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:. . The Balkans:. . Bosnia


A number of points about the three-year war in Bosnia-Herzegovina need to be clarified--and freed from journalistic shorthand and popular misconception--if we want to understand exactly what happened in the Balkans in the early 1990's.

Sometimes one hears, for instance, that the Bosnians were politically radical Muslim "fundamentalists" who did not believe in the values of a pluralistic society. This notion is patently false. But even spending too much energy discussing the religion of the Bosnians (and other peoples of the area) can be counter-productive, because it sets up dividing lines between people. All human beings deserve just treatment and respect for their civic rights regardless of their religious affiliation.

Another important myth is the so-called "equality of blame" thesis. This belief holds that all the warring parties in Bosnia- Herzegovina share equal blame for starting the war and for committing atrocities during the war. It cannot and should not be denied that all three armies did attack civilians and commit atrocities during the war. But Western governments and human rights observers are also agreed in assigning to the Serbs the biggest share of the human rights violations in the war. Many people also hold the Serbs--or rather, their local leaders, encouraged and supplied by Serbs outside Bosnia--responsible for the beginning of hostilities in April 1992. Reasonable people can, of course, disagree over whether, for instance, international recognition of Bosnia-Herzegovina hurt or helped its chances to avoid civil war, but there is no reason to say that the Bosnians "got what they deserved," which is what the equality of blame thesis says. This misconception also made it harder for Western governments to intervene decisively on the side of the Bosnian Muslims, since Western public opinion was for a while confused about which side was actually in the right. Photo courtesy of UNHCR Media and Public Affairs Unit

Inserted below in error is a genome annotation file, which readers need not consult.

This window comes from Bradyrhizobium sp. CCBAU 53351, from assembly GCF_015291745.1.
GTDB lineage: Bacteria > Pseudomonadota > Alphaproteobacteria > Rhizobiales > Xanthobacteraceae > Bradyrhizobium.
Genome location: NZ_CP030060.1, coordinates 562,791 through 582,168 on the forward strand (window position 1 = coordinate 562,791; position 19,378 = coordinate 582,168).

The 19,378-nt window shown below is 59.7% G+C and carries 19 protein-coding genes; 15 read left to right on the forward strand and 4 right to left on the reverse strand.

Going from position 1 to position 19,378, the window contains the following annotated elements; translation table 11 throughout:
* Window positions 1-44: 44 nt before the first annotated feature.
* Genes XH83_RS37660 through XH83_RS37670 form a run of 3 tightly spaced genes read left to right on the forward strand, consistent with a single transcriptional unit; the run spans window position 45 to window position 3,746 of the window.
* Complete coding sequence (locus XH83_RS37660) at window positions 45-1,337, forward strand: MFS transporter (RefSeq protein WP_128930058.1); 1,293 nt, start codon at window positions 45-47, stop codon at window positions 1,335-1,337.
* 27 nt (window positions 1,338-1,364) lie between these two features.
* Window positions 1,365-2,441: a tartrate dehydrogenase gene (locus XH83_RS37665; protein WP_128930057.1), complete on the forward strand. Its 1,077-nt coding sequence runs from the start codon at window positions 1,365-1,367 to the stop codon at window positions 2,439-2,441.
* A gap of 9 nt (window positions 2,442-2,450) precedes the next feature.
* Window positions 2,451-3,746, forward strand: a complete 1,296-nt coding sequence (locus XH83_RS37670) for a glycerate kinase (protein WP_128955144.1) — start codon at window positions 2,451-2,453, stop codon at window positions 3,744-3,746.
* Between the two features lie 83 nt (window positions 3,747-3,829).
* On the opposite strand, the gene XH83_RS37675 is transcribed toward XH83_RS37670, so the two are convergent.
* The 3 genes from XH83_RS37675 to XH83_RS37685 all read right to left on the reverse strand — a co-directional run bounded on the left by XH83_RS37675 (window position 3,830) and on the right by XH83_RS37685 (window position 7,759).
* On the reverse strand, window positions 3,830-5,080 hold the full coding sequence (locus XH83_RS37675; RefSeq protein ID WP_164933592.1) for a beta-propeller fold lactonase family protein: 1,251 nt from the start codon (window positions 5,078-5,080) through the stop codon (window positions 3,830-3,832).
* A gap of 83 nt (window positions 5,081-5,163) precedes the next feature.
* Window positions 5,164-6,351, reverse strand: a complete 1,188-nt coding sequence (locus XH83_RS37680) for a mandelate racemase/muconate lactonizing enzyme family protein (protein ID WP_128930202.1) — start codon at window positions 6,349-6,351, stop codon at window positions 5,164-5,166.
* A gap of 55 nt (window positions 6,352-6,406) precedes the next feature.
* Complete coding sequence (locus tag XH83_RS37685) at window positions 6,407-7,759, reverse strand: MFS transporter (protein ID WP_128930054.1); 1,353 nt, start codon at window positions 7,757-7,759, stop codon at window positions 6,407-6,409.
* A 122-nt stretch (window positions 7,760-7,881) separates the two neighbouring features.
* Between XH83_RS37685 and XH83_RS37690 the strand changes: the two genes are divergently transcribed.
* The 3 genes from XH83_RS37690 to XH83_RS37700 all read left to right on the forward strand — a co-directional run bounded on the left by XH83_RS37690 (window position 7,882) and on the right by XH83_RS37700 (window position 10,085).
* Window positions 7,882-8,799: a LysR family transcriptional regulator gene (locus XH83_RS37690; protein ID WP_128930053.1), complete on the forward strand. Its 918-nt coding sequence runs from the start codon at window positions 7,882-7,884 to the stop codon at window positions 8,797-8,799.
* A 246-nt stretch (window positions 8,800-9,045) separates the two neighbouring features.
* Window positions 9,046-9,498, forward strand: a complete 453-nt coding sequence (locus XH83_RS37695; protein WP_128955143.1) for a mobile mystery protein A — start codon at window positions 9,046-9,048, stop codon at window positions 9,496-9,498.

A final myth about the fighting in Bosnia is that it has been caused by "ancient ethnic hatreds." What people often mean by this is that they are confused by the region's history or that they do not think outside countries (such as those in the UN or NATO) should get involved. If disputes are labeled "ancient," then they seem intractable, and we seem off the hook for not trying to contain or help solve them. The fact is that, although Bosnia has been the scene of significant national rivalries over the centuries, the only real bloodbaths there occurred in this century; it was during World War II that the region was wracked by invasion and civil war, resulting in the deaths of tens of thousands of civilians and soldiers. Communist Partisans fought Serbian Chetniks, and both groups fought the Italians, the Nazis, and the Croatian fascists, known as the Ustashe. These memories were still vivid in people's minds throughout much of the Tito era (1945-1980), and they were not properly explored by scholars or atoned for by politicians. The mutual fears engendered during World War II proved to be valuable ammunition for the various republics' nationalist leaders, each of whom had a different plan for dismantling Yugoslavia.

 






 


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Who Are the Bosnians..|..History of Bosnia to 1918..| Bosnia within Yugoslavia, 1918-1992..|..Bosnia and the Breakup of Yugoslavia..|..The War in Bosnia, 1992-1995..|..Bosnia Today..|..Issues Affecting the Future of Bosnia..|..Myths about the Fighting in Bosnia
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